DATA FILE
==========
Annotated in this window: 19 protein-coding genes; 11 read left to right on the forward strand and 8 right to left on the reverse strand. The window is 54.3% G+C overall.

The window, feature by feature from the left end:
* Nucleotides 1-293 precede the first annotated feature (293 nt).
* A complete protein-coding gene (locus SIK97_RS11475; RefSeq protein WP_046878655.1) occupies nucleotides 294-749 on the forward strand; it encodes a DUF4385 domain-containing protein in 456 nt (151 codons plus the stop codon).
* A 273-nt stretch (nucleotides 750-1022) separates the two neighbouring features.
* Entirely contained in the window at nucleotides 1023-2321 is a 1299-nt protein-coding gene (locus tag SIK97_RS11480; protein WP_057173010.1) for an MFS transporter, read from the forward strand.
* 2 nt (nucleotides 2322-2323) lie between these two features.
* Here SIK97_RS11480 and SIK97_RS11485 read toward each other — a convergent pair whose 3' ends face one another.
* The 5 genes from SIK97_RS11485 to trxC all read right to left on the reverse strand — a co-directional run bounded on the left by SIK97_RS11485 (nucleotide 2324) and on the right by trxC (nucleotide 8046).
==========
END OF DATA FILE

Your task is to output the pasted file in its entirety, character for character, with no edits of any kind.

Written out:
Annotated in this window: 19 protein-coding genes; 11 read left to right on the forward strand and 8 right to left on the reverse strand. The window is 54.3% G+C overall.

The window, feature by feature from the left end:
* Nucleotides 1-293 precede the first annotated feature (293 nt).
* A complete protein-coding gene (locus SIK97_RS11475; RefSeq protein WP_046878655.1) occupies nucleotides 294-749 on the forward strand; it encodes a DUF4385 domain-containing protein in 456 nt (151 codons plus the stop codon).
* A 273-nt stretch (nucleotides 750-1022) separates the two neighbouring features.
* Entirely contained in the window at nucleotides 1023-2321 is a 1299-nt protein-coding gene (locus tag SIK97_RS11480; protein WP_057173010.1) for an MFS transporter, read from the forward strand.
* 2 nt (nucleotides 2322-2323) lie between these two features.
* Here SIK97_RS11480 and SIK97_RS11485 read toward each other — a convergent pair whose 3' ends face one another.
* The 5 genes from SIK97_RS11485 to trxC all read right to left on the reverse strand — a co-directional run bounded on the left by SIK97_RS11485 (nucleotide 2324) and on the right by trxC (nucleotide 8046).